Of the six studies that addressed clinical benefit, three were cluster randomized controlled trials, two were traditional randomized controlled trials, and one was a cross-sectional study. Five took place in actual clinical settings [20–24], whereas a sixth study queried physicians using hypothetical patient scenarios. Of those in actual clinical settings, four [20, 21, 23, 24] took place in a general practice population and one  was conducted in a diabetes referral clinic. All six studies used some form of a Framingham-derived risk score [19–24]. In three studies, risk scores were provided to the physician [21–23]. The number of patients and, more importantly, physicians included in each study varied widely, with the study by Hall being the smallest (6 physicians, 323 patients) and the study by Lowensteyn being the largest (253 physicians, 958 patients). As can be seen in Additional file 2, the primary endpoints of the six studies also varied widely. No studies addressed actual CVD event rates or the effect of risk scores on patient adherence.
Of the five studies that addressed potential harms, two were randomized controlled trials, two were cohort studies, and one was a nested cross-sectional study. All took place in general practice populations (Additional file 3). Three studies used risk scores derived from epidemiologic databases other than Framingham (e.g the Northwick Park Heart Study , the British Regional Heart Study and Dundee risk score , and the Norwegian Infarction Score ). Two studies used a risk score that was a composite of data from Framingham, the Pooling Project, and the NHBLI working group on Arteriosclerosis [27, 28, 30]. In all studies, the risk scores were presented in a categorical format (low, intermediate, high) similar to Framingham scores.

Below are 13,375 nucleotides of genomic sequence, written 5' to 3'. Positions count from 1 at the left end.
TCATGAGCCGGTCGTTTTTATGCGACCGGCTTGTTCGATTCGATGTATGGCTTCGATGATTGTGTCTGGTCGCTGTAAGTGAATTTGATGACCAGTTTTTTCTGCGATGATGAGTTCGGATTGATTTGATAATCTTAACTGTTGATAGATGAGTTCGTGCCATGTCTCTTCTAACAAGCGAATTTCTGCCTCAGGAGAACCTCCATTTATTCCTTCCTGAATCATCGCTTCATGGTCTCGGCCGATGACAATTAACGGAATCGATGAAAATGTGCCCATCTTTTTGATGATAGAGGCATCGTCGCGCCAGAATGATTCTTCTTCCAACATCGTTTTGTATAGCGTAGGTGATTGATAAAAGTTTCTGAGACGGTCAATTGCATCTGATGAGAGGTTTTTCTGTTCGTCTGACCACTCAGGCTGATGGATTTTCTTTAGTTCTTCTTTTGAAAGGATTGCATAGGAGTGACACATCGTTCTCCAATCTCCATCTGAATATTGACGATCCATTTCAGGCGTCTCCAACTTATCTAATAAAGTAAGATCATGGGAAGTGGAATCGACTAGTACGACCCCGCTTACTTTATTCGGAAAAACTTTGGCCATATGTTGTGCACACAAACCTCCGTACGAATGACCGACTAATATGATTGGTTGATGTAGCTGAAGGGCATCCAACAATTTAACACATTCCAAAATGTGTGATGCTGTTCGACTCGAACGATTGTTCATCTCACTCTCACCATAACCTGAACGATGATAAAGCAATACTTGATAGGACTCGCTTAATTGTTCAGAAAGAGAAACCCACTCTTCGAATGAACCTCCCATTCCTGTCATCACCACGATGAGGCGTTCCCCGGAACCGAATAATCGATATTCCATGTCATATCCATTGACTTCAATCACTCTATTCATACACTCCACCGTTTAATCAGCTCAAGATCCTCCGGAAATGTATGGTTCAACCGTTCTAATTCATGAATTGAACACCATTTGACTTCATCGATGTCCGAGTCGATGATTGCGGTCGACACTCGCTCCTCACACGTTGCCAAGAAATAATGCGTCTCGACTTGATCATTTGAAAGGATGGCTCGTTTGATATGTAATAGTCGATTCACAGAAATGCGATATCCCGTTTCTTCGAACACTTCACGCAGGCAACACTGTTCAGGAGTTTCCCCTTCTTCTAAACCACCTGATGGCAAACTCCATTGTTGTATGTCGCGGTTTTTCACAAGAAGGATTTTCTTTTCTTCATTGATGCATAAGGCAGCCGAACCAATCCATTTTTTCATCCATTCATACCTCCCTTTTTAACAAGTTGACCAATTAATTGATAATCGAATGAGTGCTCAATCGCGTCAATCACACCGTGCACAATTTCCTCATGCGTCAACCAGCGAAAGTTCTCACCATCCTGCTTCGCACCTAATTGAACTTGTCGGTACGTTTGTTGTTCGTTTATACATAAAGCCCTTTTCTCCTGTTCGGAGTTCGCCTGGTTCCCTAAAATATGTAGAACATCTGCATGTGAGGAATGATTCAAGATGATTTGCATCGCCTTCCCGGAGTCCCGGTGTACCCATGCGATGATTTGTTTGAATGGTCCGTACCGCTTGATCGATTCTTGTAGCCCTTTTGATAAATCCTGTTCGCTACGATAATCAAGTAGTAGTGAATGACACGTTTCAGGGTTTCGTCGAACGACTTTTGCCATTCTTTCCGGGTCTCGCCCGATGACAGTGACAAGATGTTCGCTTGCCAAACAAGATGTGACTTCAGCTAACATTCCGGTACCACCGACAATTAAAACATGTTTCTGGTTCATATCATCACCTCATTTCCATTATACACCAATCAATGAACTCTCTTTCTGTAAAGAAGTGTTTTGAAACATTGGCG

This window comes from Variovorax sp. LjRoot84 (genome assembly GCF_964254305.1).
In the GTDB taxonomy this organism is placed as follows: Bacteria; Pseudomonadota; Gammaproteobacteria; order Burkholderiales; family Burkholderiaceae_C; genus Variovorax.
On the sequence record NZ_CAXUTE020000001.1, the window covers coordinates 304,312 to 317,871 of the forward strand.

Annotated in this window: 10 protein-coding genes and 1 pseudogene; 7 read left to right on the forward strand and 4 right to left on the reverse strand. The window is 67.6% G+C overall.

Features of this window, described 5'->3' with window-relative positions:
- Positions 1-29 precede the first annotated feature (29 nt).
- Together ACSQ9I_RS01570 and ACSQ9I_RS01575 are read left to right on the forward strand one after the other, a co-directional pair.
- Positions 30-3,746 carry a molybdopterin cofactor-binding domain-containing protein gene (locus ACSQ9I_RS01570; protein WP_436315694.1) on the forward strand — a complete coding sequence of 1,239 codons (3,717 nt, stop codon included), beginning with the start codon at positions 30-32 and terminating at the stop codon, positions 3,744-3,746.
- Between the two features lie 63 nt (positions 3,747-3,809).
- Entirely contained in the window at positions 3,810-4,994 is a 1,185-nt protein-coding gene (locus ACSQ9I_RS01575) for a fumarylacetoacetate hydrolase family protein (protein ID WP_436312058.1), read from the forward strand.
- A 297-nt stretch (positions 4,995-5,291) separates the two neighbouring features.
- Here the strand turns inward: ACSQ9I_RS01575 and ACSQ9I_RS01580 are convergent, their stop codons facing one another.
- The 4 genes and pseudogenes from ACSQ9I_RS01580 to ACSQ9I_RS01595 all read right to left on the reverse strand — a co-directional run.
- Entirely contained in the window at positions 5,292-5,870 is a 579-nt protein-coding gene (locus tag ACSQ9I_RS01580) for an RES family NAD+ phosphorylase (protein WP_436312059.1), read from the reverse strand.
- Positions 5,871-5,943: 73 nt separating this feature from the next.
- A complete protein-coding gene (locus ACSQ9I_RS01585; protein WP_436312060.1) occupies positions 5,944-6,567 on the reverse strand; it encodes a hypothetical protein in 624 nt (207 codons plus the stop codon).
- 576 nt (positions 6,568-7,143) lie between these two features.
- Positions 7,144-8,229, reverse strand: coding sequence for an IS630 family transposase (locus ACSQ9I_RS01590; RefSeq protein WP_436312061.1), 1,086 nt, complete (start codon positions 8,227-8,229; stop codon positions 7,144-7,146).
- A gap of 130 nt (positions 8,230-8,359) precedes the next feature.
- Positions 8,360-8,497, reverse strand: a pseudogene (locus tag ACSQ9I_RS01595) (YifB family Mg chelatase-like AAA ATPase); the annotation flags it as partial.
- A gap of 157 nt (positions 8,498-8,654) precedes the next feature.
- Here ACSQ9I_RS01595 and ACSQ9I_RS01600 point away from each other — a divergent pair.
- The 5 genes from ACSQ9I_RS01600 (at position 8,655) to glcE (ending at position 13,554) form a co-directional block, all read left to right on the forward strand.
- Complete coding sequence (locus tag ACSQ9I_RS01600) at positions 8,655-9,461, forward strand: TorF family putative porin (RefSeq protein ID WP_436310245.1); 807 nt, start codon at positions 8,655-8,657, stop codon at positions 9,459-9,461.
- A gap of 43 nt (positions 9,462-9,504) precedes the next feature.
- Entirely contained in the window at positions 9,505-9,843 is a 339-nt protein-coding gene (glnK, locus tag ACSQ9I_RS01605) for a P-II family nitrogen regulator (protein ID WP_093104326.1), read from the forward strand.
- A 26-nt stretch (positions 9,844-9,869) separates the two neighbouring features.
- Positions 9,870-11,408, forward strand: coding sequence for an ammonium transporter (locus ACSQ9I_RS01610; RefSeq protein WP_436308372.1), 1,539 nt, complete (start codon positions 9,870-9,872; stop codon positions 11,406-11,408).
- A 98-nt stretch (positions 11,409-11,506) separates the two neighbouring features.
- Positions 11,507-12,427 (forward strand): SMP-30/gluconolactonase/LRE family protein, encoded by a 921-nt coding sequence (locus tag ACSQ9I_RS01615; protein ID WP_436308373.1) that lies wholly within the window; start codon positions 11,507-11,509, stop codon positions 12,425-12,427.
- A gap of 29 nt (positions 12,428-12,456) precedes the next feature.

Despite obtaining additional information from 10 of 11 authors [19–23, 25–29], study quality ratings ranged from "methodologically limited" to "fair" (see Additional file 4). Across all of the studies a major limitation in determining both the internal validity of each study was a lack of detailed information about the study procedures and the baseline characteristics of both the physicians and the patients. This created difficulty in assessing the adequacy of randomization, selection bias, and confounding.
The benefits of risk calculation
Changes in physicians' prescribing habits
Four fair quality studies [20, 22–24] examined the effects of CHD risk calculation on physicians' prescribing habits. Although only the Hall, Jacobsen, and van Steenkiste studies considered prescribing habits a primary outcome, the study by Montgomery provides important evidence due to its larger sample of physicians and its appropriate accounting for the effects of clustering.